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Old 04-22-2010, 02:44 AM   #1
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Changing color of output from bash script

I am writing a bash script that utilizes the output of another script (which I will refer to as script#2.) Script#2 is not owned by me, I cannot modify it. All of the output from script#2 is blue, which makes it difficult for me to read.

I would like to have the output of it changed to grey. Is there a way I can do that in my script? A command I can pipe the output to?

Edit: One other question related to this. I put a trap function in my script that works well. Script#2 essentially runs a tail -f. When I ctrl+c to stop it, it stops script#2 and never calls the trap in my script. Is there any way I can work around that?


Last edited by Fliggerty; 04-22-2010 at 03:06 AM.
Old 04-22-2010, 07:44 AM   #2
David the H.
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Chances are the colors come from embedded ansi escape sequences. If so, you could fairly easily use sed to change or remove them. Try piping the script through cat -v to see what non-printing characters exist in the output. For example, if I run ls through it with colors on, I get:

$ ls --color|cat -v

"^[[01;34m", for example, is the escape sequence for bright blue. The ^[ at the beginning is a graphical representation of a literal ascii escape character, (in the script code it will probably be represented as \e). The numbers between the second [ and the m are the modes that set the display colors. Multiple modes are strung together with semicolons. This page lists the possible codes. You'll want the "set graphics mode" section.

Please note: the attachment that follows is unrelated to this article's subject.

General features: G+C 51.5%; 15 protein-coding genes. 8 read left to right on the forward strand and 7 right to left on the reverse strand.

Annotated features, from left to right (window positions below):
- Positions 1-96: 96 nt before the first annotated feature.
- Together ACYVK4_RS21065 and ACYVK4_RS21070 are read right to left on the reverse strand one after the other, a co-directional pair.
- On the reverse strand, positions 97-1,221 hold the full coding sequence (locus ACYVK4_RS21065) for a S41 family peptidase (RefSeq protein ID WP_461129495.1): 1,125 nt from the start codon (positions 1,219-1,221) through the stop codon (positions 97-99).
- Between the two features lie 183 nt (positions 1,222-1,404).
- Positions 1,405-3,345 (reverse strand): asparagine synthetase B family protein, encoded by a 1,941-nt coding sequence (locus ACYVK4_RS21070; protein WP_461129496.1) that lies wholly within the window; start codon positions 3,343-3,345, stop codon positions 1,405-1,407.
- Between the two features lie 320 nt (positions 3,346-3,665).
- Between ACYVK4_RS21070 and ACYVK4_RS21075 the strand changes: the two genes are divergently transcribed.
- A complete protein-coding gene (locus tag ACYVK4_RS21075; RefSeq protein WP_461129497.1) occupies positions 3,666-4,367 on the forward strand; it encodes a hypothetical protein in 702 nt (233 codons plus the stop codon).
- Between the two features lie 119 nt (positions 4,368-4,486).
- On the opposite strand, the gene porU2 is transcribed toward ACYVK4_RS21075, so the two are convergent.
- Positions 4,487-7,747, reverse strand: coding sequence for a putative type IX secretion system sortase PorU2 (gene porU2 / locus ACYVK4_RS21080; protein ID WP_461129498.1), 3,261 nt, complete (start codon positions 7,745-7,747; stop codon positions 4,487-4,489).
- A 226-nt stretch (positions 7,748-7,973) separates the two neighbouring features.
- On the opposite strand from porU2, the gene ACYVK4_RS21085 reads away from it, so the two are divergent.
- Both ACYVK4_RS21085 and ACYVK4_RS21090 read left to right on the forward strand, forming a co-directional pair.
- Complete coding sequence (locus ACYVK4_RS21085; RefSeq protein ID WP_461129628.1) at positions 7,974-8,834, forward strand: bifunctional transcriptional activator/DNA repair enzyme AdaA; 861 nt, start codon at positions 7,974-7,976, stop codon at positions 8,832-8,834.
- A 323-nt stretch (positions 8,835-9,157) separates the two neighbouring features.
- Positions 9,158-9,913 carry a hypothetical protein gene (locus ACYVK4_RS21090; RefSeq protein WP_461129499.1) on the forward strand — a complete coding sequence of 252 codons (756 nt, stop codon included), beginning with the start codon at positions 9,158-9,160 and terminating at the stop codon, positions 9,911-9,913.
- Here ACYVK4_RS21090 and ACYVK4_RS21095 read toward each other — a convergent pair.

So to change the blue to red, for example, simply change the number with sed.
ls --color|sed 's/;34/;31/g'
To remove all the color codes, you can use an expression like this (I found this on the net, so it may not remove every code possible, but it should work for most of the common ones). Note that the escape has to be matched using the hex value.
sed -r "s/\x1B\[([0-9]{1,3}((;[0-9]{1,3})*)?)?[m|K]//g"
Hopefully this will help you.

Regarding your second question, I think we'd need to see the actual code to figure out what's going on.
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Old 04-22-2010, 12:25 PM   #3
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Old 04-24-2010, 08:40 AM   #4
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